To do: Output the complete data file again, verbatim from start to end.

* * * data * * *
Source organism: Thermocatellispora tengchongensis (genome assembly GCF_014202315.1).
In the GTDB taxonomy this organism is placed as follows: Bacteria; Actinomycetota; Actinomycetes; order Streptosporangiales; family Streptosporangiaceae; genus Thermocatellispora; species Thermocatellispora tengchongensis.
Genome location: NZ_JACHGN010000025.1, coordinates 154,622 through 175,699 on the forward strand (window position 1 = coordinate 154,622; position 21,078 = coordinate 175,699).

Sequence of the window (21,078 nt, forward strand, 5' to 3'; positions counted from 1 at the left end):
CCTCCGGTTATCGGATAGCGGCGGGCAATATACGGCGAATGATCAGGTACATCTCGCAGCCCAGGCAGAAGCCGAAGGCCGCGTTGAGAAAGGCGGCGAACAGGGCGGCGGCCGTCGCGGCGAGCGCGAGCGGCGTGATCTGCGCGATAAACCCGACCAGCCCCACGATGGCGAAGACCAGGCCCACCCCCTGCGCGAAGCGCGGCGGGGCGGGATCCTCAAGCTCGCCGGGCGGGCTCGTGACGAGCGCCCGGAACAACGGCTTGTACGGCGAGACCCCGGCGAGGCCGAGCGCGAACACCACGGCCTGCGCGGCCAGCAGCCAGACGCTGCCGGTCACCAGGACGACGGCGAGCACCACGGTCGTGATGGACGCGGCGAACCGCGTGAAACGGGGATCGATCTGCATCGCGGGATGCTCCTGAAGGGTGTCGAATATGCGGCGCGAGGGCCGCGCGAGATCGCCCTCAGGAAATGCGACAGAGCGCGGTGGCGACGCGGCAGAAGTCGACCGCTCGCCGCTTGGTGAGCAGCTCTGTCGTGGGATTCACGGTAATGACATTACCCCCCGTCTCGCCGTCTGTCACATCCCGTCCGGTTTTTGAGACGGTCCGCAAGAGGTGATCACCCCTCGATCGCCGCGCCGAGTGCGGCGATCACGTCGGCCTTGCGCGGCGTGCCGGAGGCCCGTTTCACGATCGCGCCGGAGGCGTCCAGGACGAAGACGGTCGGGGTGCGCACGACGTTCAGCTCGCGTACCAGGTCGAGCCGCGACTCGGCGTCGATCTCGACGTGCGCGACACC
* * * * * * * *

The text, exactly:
Source organism: Thermocatellispora tengchongensis (genome assembly GCF_014202315.1).
In the GTDB taxonomy this organism is placed as follows: Bacteria; Actinomycetota; Actinomycetes; order Streptosporangiales; family Streptosporangiaceae; genus Thermocatellispora; species Thermocatellispora tengchongensis.
Genome location: NZ_JACHGN010000025.1, coordinates 154,622 through 175,699 on the forward strand (window position 1 = coordinate 154,622; position 21,078 = coordinate 175,699).

Sequence of the window (21,078 nt, forward strand, 5' to 3'; positions counted from 1 at the left end):
CCTCCGGTTATCGGATAGCGGCGGGCAATATACGGCGAATGATCAGGTACATCTCGCAGCCCAGGCAGAAGCCGAAGGCCGCGTTGAGAAAGGCGGCGAACAGGGCGGCGGCCGTCGCGGCGAGCGCGAGCGGCGTGATCTGCGCGATAAACCCGACCAGCCCCACGATGGCGAAGACCAGGCCCACCCCCTGCGCGAAGCGCGGCGGGGCGGGATCCTCAAGCTCGCCGGGCGGGCTCGTGACGAGCGCCCGGAACAACGGCTTGTACGGCGAGACCCCGGCGAGGCCGAGCGCGAACACCACGGCCTGCGCGGCCAGCAGCCAGACGCTGCCGGTCACCAGGACGACGGCGAGCACCACGGTCGTGATGGACGCGGCGAACCGCGTGAAACGGGGATCGATCTGCATCGCGGGATGCTCCTGAAGGGTGTCGAATATGCGGCGCGAGGGCCGCGCGAGATCGCCCTCAGGAAATGCGACAGAGCGCGGTGGCGACGCGGCAGAAGTCGACCGCTCGCCGCTTGGTGAGCAGCTCTGTCGTGGGATTCACGGTAATGACATTACCCCCCGTCTCGCCGTCTGTCACATCCCGTCCGGTTTTTGAGACGGTCCGCAAGAGGTGATCACCCCTCGATCGCCGCGCCGAGTGCGGCGATCACGTCGGCCTTGCGCGGCGTGCCGGAGGCCCGTTTCACGATCGCGCCGGAGGCGTCCAGGACGAAGACGGTCGGGGTGCGCACGACGTTCAGCTCGCGTACCAGGTCGAGCCGCGACTCGGCGTCGATCTCGACGTGCGCGACACC